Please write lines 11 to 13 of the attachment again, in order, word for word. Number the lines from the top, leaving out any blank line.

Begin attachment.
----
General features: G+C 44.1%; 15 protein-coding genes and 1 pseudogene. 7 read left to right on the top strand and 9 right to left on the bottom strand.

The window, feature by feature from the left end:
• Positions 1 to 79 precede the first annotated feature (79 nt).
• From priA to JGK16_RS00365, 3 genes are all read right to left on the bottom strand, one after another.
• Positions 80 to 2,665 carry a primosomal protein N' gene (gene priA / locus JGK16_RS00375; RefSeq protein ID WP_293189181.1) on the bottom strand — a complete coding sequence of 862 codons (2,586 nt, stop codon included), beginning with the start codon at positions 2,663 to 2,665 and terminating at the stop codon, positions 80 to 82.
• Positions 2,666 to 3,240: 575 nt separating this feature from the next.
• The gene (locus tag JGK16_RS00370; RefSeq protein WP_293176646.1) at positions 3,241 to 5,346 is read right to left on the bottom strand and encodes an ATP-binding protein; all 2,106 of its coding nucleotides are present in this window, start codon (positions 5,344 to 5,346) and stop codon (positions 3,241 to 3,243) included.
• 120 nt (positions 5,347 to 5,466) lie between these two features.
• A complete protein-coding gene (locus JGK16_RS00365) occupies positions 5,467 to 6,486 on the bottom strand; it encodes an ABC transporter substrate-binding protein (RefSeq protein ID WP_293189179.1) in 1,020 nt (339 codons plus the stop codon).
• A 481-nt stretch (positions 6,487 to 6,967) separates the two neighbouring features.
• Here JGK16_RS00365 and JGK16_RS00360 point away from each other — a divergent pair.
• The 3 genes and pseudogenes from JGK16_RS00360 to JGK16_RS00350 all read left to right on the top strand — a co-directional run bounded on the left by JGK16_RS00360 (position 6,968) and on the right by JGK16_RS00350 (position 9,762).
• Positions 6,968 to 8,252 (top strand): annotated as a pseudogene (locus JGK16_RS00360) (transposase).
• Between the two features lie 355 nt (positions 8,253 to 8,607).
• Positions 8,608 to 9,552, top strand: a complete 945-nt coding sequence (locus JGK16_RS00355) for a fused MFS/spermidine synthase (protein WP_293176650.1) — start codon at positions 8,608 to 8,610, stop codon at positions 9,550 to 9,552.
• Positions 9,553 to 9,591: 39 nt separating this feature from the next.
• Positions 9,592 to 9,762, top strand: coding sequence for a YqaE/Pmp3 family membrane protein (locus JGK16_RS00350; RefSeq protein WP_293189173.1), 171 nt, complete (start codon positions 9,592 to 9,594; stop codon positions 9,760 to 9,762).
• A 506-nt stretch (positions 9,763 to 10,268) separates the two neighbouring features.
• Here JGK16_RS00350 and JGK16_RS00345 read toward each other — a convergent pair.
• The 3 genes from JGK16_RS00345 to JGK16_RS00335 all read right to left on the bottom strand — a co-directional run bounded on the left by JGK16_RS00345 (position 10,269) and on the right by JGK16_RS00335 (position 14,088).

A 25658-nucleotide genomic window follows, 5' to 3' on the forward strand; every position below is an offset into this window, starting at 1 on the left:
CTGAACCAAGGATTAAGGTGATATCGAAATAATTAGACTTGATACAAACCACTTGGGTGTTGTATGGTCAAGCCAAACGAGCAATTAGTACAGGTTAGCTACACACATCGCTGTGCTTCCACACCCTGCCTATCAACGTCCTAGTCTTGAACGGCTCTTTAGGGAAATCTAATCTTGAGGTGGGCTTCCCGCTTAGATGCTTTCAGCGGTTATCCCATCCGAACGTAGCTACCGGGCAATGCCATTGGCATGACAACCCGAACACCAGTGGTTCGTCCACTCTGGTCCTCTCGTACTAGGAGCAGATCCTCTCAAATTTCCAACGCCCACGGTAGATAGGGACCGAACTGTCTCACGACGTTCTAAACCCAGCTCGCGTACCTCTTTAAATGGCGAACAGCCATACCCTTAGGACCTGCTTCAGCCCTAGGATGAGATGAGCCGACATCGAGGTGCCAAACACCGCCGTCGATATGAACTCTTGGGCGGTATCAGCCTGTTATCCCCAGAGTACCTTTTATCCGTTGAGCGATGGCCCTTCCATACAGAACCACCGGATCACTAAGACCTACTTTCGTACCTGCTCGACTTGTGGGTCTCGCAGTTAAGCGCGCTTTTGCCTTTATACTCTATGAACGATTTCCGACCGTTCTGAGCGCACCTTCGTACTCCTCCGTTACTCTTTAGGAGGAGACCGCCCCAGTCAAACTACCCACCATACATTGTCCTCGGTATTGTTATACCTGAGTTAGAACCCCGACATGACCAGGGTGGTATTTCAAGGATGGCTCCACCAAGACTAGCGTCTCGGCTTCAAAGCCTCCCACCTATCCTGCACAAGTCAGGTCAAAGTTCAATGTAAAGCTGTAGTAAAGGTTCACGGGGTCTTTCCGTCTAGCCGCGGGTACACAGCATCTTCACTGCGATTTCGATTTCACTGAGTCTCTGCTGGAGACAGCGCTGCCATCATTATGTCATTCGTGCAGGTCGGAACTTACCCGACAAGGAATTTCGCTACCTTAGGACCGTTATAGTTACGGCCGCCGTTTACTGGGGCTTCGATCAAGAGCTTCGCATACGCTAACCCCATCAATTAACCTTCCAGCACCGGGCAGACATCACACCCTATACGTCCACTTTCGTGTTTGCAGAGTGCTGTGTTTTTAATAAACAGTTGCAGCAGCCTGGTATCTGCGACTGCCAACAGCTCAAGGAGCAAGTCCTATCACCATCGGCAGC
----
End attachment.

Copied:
• Here JGK16_RS00365 and JGK16_RS00360 point away from each other — a divergent pair.
• The 3 genes and pseudogenes from JGK16_RS00360 to JGK16_RS00350 all read left to right on the top strand — a co-directional run bounded on the left by JGK16_RS00360 (position 6,968) and on the right by JGK16_RS00350 (position 9,762).
• Positions 6,968 to 8,252 (top strand): annotated as a pseudogene (locus JGK16_RS00360) (transposase).